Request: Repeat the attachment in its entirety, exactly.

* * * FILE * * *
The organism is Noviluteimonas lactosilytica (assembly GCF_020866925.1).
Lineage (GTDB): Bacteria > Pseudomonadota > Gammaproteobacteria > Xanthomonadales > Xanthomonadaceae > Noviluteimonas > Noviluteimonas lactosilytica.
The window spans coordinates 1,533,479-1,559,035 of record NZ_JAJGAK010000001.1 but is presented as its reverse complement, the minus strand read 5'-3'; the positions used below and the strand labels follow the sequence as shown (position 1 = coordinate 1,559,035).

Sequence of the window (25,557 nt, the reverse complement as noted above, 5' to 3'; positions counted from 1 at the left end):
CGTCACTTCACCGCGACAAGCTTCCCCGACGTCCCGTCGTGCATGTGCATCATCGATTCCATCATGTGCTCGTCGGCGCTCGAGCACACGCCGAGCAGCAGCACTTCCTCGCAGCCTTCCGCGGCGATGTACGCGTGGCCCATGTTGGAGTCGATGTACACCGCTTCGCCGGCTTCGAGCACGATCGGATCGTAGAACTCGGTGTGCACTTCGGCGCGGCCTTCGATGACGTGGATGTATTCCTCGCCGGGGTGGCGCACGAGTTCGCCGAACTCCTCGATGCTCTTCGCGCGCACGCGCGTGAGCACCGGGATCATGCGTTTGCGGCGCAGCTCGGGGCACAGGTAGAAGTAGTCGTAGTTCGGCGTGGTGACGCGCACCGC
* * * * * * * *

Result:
The organism is Noviluteimonas lactosilytica (assembly GCF_020866925.1).
Lineage (GTDB): Bacteria > Pseudomonadota > Gammaproteobacteria > Xanthomonadales > Xanthomonadaceae > Noviluteimonas > Noviluteimonas lactosilytica.
The window spans coordinates 1,533,479-1,559,035 of record NZ_JAJGAK010000001.1 but is presented as its reverse complement, the minus strand read 5'-3'; the positions used below and the strand labels follow the sequence as shown (position 1 = coordinate 1,559,035).

Sequence of the window (25,557 nt, the reverse complement as noted above, 5' to 3'; positions counted from 1 at the left end):
CGTCACTTCACCGCGACAAGCTTCCCCGACGTCCCGTCGTGCATGTGCATCATCGATTCCATCATGTGCTCGTCGGCGCTCGAGCACACGCCGAGCAGCAGCACTTCCTCGCAGCCTTCCGCGGCGATGTACGCGTGGCCCATGTTGGAGTCGATGTACACCGCTTCGCCGGCTTCGAGCACGATCGGATCGTAGAACTCGGTGTGCACTTCGGCGCGGCCTTCGATGACGTGGATGTATTCCTCGCCGGGGTGGCGCACGAGTTCGCCGAACTCCTCGATGCTCTTCGCGCGCACGCGCGTGAGCACCGGGATCATGCGTTTGCGGCGCAGCTCGGGGCACAGGTAGAAGTAGTCGTAGTTCGGCGTGGTGACGCGCACCGC